I want to #breakfree

Sophia Cheng / 3 min read / Newbie Activist Life
18 May 2016
Reflections on #keepitintheground march in LA

I’m a fledging activist but I’ve still a way to go, I stumble and falter, succumb to a burger (grass fed) every now and then and eat my hypocritical words. But I do want to #breakfree and not just because Freddie said so.

#Breakfree is a series of 350.org global activities during May to show that the world needs to #breakfree from fossil fuels, if we are to curb our rapidly changing climate we need to #keepitintheground. Read more on the science here.

I’m also motivated by what it takes to build a global movement, how do you get an individual to move from clicktivist to full-blown activist who votes with their feet, their pockets and their behaviour? I’m curious on a professional level, with If Not Us Then Who? but also on a very human level. I’m also motivated to do more than just work for a cause but embed important threads into my personal life as well. Some of those choices include, cutting down on meat consumption (just can’t quite go fully vegetarian. or dairy free yet.), challenging myself to use less plastic and disposable items, invest in the Fairphone 2, opt for trains over flights where sensible etc.

So when #breakfree came onto my horizon, I knew I wanted to get involved. I’m moving around currently as a digital nomad and as luck would have it, the LA event was timed perfectly(ish). A fortuitous trip to the Lush branch in Santa Monica (to top up on my naked packaging smellies), I picked up the signage I needed to take part. I headed to Downtown LA on my own and was adopted by Nancy and Sharon (see their photo below), longstanding activists who helped put LA activism into context. “It’s hard to get people to turn up in LA, it’s a shame but it would need a Mark Ruffalo to pull the crowds out.” (Wait, this tweet suggests he was there and we just didn’t notice!) But we made do just fine with #bigbernie, Bill McKibben & a host of community leaders sharing their stories of neighbourhood oil drills and gas leaks. Being from the UK the idea of oil exploration going on near where you grow up was hugely unsettling. Inspiring teenagers shared their tales of activism and what we lacked in numbers we made up for in spirit. In the bright California sunlight on the footsteps of LA City Hall we made our voices heard as we marched downtown. Bill shared a powerful reminder that we were just 1 action in a number of actions taking place across the world that day.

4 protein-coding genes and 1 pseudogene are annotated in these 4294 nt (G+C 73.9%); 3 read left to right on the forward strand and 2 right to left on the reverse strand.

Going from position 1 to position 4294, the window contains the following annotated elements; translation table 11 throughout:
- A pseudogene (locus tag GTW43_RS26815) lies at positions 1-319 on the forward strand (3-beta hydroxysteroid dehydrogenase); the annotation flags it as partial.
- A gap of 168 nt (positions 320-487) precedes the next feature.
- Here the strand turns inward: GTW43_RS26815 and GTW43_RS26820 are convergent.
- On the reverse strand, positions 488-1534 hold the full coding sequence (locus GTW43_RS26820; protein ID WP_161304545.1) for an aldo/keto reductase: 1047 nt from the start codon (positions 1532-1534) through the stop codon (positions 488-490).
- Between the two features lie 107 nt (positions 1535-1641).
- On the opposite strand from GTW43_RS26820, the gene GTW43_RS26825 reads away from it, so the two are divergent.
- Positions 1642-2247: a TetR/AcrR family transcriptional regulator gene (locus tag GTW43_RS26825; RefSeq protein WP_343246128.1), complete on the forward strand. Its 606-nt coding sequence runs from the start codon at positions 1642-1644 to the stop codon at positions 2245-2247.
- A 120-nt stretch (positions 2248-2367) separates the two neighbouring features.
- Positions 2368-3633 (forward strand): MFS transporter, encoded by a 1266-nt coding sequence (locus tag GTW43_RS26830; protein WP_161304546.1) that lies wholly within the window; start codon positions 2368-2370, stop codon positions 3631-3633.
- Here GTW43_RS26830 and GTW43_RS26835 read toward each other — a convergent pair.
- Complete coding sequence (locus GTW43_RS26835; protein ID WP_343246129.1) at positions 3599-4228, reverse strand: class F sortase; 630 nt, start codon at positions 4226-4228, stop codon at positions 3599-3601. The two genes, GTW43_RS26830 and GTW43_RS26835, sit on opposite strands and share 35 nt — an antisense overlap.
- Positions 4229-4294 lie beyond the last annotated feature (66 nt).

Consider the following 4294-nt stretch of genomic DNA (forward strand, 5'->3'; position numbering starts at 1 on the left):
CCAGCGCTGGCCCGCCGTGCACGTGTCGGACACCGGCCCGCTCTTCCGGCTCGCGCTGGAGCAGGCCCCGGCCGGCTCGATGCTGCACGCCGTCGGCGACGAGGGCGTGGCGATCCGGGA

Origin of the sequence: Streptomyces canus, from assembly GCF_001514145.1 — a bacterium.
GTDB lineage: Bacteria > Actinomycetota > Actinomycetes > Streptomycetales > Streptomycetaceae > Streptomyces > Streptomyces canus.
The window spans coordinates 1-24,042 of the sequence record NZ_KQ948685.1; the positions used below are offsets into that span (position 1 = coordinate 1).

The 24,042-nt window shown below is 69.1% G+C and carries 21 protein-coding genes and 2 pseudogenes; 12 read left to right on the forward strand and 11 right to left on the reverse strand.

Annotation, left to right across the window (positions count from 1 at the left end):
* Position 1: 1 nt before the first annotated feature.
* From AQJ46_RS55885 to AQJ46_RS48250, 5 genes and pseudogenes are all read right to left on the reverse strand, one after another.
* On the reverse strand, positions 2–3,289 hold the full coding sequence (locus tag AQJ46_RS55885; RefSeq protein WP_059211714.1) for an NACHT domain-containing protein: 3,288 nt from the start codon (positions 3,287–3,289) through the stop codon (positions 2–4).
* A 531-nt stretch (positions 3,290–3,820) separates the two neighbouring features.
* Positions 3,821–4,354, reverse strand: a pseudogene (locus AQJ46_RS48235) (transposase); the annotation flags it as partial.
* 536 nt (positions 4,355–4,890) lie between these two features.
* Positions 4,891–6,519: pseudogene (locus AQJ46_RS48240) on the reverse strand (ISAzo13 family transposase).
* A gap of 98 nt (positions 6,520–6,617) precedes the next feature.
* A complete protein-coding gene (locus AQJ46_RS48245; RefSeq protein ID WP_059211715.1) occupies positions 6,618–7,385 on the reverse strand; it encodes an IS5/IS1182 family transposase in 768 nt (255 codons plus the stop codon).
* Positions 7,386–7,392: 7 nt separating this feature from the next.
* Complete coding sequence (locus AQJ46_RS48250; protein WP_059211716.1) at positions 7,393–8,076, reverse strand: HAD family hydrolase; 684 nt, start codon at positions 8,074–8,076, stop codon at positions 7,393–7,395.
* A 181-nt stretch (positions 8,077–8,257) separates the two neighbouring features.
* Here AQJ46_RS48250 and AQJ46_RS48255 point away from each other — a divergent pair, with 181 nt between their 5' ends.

I slipped off towards the end, unlike seasoned activist Sharon, I didn’t bring any food with me. My protest spirit declines when my blood sugar level dips. I’m not sure what impact my actions had but I felt empowered by taking part, especially something so global and ambitious in scope. And met some fantastic people.

Someone said to me before the march, “isn’t it inconvenient for you to get there? isn’t it getting in the way of your travel plans at the weekend?” I wasn’t quick enough to respond eloquently at the time but I chewed it over. Yes it is inconvenient. But then climate change is inconvenient, isn’t it? Didn’t Al Gore say so? It’s the thorn in our botex-sculpted-sides, the stain on our immaculate hard wood dining table that just won’t go, it’s the nagging conscious, the glitch in the matrix. Isn’t choosing convenience over inconvenience time and time again how we got in this mess in the first place?

Avatar photo Sophia Cheng With a decade of communications experience across the for profit and nonprofit sectors, agency and in-house, Sophia has made a habit of making ‘the hard stuff’ more accessible. Since 2018, she has reorientated her life around the climate crisis. She has forged her decade of communications experience into offering workshops, mentoring, blogging, and more, on the biggest issues of our time. View all posts
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